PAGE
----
Uncovering the Past: A group of fifth graders discovered their town’s secret history and honored a forgotten hero.

P-R-U-T. Dust flew through the air as these four letters were carved into a memorial in West Hartford, Connecticut, last May. More than 240 years after an enslaved man named Prut died in the Revolutionary War, he was finally being remembered. And it was all thanks to fifth-graders from the Renbrook School.

“By putting Prut on the memorial, we show people in West Hartford how enslaved people helped our community,” says Renbrook student Madeleine Vorchheimer.

Just two months earlier, most of the students hadn’t even known that enslaved people once lived in their town. But then they joined a research project at school and began digging into West Hartford’s history. They were shocked by what they learned.

“It really surprised me that in my little town, there were more than 60 enslaved people,” says Madeleine.

Stolen Away
Slavery is a painful part of American history. From the 1600s to the 1800s, millions of people were kidnapped from their homes in Africa. Once in America, African natives were seen as property, not human beings. They were bought and sold by new “owners” who forced them to do backbreaking work from sunup to sundown. Many were sent to work on plantations. Others worked in homes, as cooks and maids.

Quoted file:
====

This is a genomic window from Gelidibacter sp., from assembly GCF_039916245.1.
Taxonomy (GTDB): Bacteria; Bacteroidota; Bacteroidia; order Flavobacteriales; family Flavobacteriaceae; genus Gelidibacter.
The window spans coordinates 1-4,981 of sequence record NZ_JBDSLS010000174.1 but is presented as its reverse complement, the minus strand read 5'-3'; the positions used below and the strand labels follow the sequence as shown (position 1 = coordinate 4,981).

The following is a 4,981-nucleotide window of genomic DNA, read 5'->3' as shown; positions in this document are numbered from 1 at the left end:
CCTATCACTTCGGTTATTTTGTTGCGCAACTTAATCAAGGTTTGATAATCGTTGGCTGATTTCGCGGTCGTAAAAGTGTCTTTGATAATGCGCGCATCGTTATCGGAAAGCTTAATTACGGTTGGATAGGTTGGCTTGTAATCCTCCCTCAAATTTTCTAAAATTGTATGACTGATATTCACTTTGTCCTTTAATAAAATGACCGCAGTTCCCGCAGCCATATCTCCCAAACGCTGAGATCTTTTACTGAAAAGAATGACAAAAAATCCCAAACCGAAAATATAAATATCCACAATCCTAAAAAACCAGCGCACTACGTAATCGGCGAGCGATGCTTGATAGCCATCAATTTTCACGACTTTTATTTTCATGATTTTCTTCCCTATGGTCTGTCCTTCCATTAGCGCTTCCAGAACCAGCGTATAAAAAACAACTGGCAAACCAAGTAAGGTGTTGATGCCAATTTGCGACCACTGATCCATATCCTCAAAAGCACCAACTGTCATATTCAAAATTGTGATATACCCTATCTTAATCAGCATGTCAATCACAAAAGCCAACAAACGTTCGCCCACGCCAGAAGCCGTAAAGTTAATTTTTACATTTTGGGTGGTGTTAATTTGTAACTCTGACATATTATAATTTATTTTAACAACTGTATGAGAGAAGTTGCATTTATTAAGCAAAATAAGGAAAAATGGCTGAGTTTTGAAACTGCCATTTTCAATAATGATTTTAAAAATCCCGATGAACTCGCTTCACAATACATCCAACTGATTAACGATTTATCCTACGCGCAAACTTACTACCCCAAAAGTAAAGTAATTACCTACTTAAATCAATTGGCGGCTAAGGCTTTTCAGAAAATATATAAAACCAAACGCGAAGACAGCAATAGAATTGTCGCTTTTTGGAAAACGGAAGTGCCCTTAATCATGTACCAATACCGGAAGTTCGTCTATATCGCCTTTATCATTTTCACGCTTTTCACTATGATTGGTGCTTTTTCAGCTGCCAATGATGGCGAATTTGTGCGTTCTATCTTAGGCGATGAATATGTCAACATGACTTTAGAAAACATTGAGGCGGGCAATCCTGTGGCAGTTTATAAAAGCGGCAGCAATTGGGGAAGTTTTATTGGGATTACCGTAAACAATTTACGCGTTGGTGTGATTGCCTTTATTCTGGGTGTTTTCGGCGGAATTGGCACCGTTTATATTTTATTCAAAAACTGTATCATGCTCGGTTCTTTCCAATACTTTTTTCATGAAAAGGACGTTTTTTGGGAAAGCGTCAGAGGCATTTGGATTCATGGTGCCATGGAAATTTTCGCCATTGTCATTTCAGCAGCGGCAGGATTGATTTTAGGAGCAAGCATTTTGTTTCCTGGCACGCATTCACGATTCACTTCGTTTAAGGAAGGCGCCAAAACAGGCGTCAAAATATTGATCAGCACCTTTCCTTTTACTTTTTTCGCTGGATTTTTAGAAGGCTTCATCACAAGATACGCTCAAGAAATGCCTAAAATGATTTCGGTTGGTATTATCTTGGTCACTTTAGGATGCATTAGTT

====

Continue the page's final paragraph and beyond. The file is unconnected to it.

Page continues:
Honoring a Hero
One of those enslaved people was Prut. The Renbrook students learned that he died in 1776 at Fort Ticonderoga in New York. Prut, like countless other enslaved people, was likely sent to war in place of his owner. Or he might have run away to join the war after someone falsely promised him freedom.

But records didn’t reveal more than the date of Prut’s death and his owner’s name.

“Enslaved individuals were treated as objects, as things people didn’t really care about,”
explains Renbrook student Mikayla Grant. “People didn’t give much thought to when or
where he was born.”

Mikayla and her classmates wanted to make up for that. Last May, they asked the town council to add Prut’s name to the town’s war memorial. Just because enslaved people were treated poorly back then doesn’t mean we can’t be better people now, they said. The council members agreed.

“It felt great knowing we accomplished this amazing thing,” Mikayla says.

Nicole Tocco, Executive Editor of Scholastic News Edition said of the article, “Truly, it was one my favorite stories of the year. Your students were so well-spoken and passionate and informed on such an important topic. It was one of those that I wish I had 10 more pages to devote to!”

For a copy of the full article, CLICK HERE.

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